Copper handling machinery is evolutionarily conserved throughout eukaryotes, and copper homeostasis is recognized as important in human health. Copper transport machinery has been identified as important in macrophage antimicrobial responses [12]; however, little is known about the role of copper related processes in influenza infection. Copper is an important cofactor for a number of critical cellular processes, including cellular respiration and mitigation of oxidative stress. Many additional copper-dependent processes are observed in specific tissues, such as modulation of lipid metabolism in the liver [13, 14], and neurotransmitter processing in the brain [15, 16]. In the lung and respiratory tract, extracellular matrix synthesis requires the copper-containing enzyme lysyl oxidase [17]. Recent work has further revealed altered expression of copper transporters in response to pulmonary hypertension [18]. As copper ions exist in two oxidative states, reduced Cu1+ (I) and oxidized Cu2+ (II), with different biological activities, the cell maintains tight control of copper oxidation and subcellular distribution through regulation of highly conserved copper binding proteins and transport machinery (for review, see [19]). This control is mediated by a system of copper transporters and chaperones that direct copper ions, generally monovalent Cu (I), to cellular compartments for physiological functions. The copper transporter CTR1 (SLC31A1) is important for uptake of copper ions, imported as Cu (I), from the extracellular space [20]. CTR1 is expressed in most tissues, and defects may be related to disease conditions including Alzheimer’s disease [21]. The copper transporter ATP7A is also expressed in most cells, and transports Cu (I) ions from the cytosolic compartment into the trans-Golgi network, vesicles, and eventually exports excess copper into the extracellular space; defects in this gene are the cause of Menkes disease [22]. ATP7A’s subcellular location is modified in response to different conditions, which is one mechanism in the maintenance of copper homeostasis [23].

Little is known about the role of copper and copper dependent processes in influenza-infected cells. In an RNAi based screen for host factors, knockdown of several genes that regulate copper homeostasis including CTR1 and ATP7A was reported to affect influenza virus replication in human lung A549 cells [6], suggesting a potential role for copper in viral replication. Additionally, studies have found that copper can inactivate avian influenza particles on surfaces and clothing [24, 25], and the copper dependent enzyme SOD1 is important for influenza oxidative stress regulation [26]. Further, the viral ion channel M2 was found to be inhibited by copper ions in an oocyte based experimental system [27]. There are also some data that indicate an effect of dietary copper on immune response to influenza [28], which supports further investigation into the role of copper in influenza infection. Perhaps the most telling research on the effect of intracellular copper on the virus showed that thujaplicin-copper chelates inhibited influenza induced apoptosis and viral particle production in a tissue culture (MDCK cells) model of infection [29].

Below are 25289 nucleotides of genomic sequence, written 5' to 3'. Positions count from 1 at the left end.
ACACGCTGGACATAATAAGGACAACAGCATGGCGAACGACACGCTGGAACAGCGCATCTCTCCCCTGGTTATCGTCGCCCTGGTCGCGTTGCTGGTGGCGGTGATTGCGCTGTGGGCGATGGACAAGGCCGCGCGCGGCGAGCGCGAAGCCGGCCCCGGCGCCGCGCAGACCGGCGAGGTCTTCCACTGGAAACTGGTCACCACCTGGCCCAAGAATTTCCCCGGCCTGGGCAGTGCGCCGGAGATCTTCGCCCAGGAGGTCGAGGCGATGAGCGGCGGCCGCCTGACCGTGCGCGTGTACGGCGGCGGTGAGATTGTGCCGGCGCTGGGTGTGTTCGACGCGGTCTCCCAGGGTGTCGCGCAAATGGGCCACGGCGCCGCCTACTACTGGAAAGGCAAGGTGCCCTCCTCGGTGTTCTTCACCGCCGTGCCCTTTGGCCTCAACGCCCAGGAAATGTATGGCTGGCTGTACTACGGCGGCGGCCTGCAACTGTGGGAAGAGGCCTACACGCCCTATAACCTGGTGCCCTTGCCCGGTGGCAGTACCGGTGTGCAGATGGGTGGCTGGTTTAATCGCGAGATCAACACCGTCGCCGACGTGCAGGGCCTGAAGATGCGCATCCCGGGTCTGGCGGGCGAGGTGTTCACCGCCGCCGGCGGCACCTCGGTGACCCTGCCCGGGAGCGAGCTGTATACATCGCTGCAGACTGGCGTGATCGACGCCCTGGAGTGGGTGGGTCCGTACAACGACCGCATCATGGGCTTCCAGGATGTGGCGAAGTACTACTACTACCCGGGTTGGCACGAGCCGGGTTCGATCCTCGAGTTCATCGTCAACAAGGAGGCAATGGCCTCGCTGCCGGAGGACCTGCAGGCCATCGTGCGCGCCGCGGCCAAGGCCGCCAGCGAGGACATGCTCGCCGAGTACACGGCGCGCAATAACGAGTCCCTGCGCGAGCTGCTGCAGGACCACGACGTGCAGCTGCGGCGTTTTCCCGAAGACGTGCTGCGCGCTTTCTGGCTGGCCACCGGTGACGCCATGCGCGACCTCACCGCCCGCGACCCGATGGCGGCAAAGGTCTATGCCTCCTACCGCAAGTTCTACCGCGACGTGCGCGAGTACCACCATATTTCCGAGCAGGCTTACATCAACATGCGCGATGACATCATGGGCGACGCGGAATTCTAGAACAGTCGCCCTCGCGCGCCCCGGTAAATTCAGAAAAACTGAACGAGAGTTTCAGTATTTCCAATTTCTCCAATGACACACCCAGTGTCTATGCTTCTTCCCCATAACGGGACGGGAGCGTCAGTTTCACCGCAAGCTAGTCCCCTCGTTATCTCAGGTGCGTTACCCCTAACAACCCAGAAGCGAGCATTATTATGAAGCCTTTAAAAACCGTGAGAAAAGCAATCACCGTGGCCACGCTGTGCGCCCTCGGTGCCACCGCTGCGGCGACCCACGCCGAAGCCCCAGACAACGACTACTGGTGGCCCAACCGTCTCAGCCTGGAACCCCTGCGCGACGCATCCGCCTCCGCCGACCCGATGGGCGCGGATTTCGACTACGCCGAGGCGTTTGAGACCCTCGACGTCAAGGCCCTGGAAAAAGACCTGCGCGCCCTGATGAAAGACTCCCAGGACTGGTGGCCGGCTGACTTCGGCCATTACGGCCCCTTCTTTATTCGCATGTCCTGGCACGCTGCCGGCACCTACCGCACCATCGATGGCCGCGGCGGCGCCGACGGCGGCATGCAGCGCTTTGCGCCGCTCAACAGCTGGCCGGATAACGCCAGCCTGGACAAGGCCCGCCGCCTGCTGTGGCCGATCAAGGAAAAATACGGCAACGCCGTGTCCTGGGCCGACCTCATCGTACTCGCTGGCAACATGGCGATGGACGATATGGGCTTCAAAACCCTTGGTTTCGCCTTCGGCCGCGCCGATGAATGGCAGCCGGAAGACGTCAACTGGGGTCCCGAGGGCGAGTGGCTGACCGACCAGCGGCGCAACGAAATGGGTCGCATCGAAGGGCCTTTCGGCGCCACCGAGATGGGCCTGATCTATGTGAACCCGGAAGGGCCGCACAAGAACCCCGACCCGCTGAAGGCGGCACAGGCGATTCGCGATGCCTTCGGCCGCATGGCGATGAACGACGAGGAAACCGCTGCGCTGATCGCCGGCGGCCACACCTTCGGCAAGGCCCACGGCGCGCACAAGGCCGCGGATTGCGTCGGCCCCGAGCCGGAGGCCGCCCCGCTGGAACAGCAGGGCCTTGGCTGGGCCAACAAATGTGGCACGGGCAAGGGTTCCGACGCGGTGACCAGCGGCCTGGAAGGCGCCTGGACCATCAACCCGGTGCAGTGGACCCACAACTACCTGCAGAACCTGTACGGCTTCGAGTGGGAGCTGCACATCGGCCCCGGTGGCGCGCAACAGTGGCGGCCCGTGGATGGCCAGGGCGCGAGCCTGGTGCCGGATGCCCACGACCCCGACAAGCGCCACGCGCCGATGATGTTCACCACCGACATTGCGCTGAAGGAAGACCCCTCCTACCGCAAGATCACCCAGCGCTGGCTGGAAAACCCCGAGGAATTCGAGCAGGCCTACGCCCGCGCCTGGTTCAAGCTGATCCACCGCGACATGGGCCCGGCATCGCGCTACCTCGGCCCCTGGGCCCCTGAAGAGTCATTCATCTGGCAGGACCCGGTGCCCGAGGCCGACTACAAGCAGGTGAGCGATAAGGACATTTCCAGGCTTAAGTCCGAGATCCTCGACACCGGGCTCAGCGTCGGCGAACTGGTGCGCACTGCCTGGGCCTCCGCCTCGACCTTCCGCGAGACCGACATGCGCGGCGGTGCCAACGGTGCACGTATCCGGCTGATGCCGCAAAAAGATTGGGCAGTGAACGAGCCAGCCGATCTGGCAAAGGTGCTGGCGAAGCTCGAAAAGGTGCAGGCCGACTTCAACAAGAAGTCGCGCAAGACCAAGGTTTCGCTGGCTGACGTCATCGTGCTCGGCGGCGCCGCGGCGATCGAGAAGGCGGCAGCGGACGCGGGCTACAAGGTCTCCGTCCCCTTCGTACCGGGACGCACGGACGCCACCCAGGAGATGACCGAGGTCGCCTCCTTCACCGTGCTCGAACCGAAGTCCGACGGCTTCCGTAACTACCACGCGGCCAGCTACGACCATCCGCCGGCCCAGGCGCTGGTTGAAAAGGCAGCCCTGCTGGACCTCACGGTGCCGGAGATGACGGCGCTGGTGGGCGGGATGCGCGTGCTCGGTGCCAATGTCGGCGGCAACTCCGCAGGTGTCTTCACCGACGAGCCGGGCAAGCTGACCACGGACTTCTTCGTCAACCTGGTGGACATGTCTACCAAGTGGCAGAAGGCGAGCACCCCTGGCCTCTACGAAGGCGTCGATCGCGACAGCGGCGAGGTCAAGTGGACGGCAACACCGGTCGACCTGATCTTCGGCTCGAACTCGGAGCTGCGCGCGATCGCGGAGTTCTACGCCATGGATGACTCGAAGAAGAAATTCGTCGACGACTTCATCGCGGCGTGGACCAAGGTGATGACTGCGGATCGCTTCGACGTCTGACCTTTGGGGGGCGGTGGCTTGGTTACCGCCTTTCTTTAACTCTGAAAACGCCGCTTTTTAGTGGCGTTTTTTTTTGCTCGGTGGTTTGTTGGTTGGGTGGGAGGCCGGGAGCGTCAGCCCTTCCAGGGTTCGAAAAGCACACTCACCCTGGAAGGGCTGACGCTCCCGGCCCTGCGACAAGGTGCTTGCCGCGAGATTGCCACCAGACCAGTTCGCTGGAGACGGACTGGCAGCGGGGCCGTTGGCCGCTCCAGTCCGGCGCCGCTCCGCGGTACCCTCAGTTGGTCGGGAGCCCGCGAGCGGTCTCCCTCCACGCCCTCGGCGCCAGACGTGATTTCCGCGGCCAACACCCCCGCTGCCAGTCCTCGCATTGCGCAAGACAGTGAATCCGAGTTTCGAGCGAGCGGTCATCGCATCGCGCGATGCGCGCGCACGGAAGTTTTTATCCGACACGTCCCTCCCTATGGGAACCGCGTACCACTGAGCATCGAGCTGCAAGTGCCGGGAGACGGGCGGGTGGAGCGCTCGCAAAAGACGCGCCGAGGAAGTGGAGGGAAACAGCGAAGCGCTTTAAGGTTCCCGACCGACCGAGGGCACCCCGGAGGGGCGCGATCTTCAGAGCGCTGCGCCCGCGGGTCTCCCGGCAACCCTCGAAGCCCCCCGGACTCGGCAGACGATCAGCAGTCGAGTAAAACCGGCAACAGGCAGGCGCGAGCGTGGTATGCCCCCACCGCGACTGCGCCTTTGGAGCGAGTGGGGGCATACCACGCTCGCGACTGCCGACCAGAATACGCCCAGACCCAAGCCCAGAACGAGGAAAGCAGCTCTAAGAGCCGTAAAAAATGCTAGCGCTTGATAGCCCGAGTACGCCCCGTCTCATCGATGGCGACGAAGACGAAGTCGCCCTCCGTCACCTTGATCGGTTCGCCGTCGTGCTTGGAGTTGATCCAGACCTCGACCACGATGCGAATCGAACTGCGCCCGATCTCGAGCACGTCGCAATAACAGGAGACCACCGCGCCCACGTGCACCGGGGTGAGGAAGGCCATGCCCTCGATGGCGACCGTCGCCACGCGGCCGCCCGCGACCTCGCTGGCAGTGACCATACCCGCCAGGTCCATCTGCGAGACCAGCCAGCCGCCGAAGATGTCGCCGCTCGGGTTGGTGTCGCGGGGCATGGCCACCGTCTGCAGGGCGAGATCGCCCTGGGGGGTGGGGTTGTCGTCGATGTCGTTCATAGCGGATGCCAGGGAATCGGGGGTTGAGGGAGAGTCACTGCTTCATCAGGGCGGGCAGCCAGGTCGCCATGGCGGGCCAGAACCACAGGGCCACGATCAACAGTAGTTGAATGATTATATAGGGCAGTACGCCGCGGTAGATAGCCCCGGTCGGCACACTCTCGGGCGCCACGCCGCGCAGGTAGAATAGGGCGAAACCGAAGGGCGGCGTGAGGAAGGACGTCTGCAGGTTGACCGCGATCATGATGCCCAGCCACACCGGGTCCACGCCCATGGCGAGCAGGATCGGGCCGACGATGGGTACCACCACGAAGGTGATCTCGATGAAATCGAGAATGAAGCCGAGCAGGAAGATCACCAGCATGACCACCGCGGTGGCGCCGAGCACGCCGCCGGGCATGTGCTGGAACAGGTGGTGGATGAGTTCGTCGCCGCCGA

To further investigate the influence of cellular copper on influenza A virus replication, we tested the effect of altered copper environments on the viral life cycle in a tissue culture model of lung cell infection. We assessed the effects on the virus that result from altering the amount of copper available to the cells, as well as the effects from knocking down host genes related to copper homeostasis. We evaluated the impact these treatments had on virus replication generally, as well as on specific aspects of viral function. We observed that altered copper concentration in the growth medium and knockdown of host gene expression resulted in distinct viral replication defects. These results begin to define the importance of cellular copper metabolism in influenza processes, and indicate the copper related pathways that show promise for further investigation.

Methods

Cultured cells and virus

A549 lung adenocarcinoma cells and Madin-Darby Canine Kidney (MDCK) cells were cultured in DMEM (Corning Inc., Manassas, VA) supplemented with 10% FBS (Atlas Biologicals, Fort Collins, CO).